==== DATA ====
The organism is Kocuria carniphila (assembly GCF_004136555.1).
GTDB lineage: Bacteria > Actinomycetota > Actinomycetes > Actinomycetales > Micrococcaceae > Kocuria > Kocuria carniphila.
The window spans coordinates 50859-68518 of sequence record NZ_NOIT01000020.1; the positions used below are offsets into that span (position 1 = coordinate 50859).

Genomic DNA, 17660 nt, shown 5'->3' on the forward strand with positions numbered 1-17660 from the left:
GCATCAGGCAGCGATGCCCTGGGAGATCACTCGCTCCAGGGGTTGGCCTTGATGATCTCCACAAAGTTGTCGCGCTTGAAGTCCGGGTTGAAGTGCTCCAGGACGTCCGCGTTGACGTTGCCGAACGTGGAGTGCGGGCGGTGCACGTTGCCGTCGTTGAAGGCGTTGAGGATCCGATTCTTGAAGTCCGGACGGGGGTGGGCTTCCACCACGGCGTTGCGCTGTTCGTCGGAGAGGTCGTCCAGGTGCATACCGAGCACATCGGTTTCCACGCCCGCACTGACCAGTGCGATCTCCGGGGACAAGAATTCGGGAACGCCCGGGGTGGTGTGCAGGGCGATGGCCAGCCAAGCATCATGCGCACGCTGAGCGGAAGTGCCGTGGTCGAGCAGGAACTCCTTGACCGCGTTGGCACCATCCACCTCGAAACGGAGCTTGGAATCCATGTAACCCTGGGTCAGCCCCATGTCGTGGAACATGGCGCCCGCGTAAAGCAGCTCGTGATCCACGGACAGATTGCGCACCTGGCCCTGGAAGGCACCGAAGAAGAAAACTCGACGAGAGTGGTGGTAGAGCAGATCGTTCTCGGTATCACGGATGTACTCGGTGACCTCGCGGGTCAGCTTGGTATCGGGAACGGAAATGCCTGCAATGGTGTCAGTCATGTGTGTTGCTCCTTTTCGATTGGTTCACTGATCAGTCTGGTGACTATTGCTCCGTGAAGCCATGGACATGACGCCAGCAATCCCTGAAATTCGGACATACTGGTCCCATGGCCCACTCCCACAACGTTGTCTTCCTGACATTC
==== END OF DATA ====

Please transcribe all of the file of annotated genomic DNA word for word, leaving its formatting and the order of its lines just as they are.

The organism is Kocuria carniphila (assembly GCF_004136555.1).
GTDB lineage: Bacteria > Actinomycetota > Actinomycetes > Actinomycetales > Micrococcaceae > Kocuria > Kocuria carniphila.
The window spans coordinates 50859-68518 of sequence record NZ_NOIT01000020.1; the positions used below are offsets into that span (position 1 = coordinate 50859).

Genomic DNA, 17660 nt, shown 5'->3' on the forward strand with positions numbered 1-17660 from the left:
GCATCAGGCAGCGATGCCCTGGGAGATCACTCGCTCCAGGGGTTGGCCTTGATGATCTCCACAAAGTTGTCGCGCTTGAAGTCCGGGTTGAAGTGCTCCAGGACGTCCGCGTTGACGTTGCCGAACGTGGAGTGCGGGCGGTGCACGTTGCCGTCGTTGAAGGCGTTGAGGATCCGATTCTTGAAGTCCGGACGGGGGTGGGCTTCCACCACGGCGTTGCGCTGTTCGTCGGAGAGGTCGTCCAGGTGCATACCGAGCACATCGGTTTCCACGCCCGCACTGACCAGTGCGATCTCCGGGGACAAGAATTCGGGAACGCCCGGGGTGGTGTGCAGGGCGATGGCCAGCCAAGCATCATGCGCACGCTGAGCGGAAGTGCCGTGGTCGAGCAGGAACTCCTTGACCGCGTTGGCACCATCCACCTCGAAACGGAGCTTGGAATCCATGTAACCCTGGGTCAGCCCCATGTCGTGGAACATGGCGCCCGCGTAAAGCAGCTCGTGATCCACGGACAGATTGCGCACCTGGCCCTGGAAGGCACCGAAGAAGAAAACTCGACGAGAGTGGTGGTAGAGCAGATCGTTCTCGGTATCACGGATGTACTCGGTGACCTCGCGGGTCAGCTTGGTATCGGGAACGGAAATGCCTGCAATGGTGTCAGTCATGTGTGTTGCTCCTTTTCGATTGGTTCACTGATCAGTCTGGTGACTATTGCTCCGTGAAGCCATGGACATGACGCCAGCAATCCCTGAAATTCGGACATACTGGTCCCATGGCCCACTCCCACAACGTTGTCTTCCTGACATTC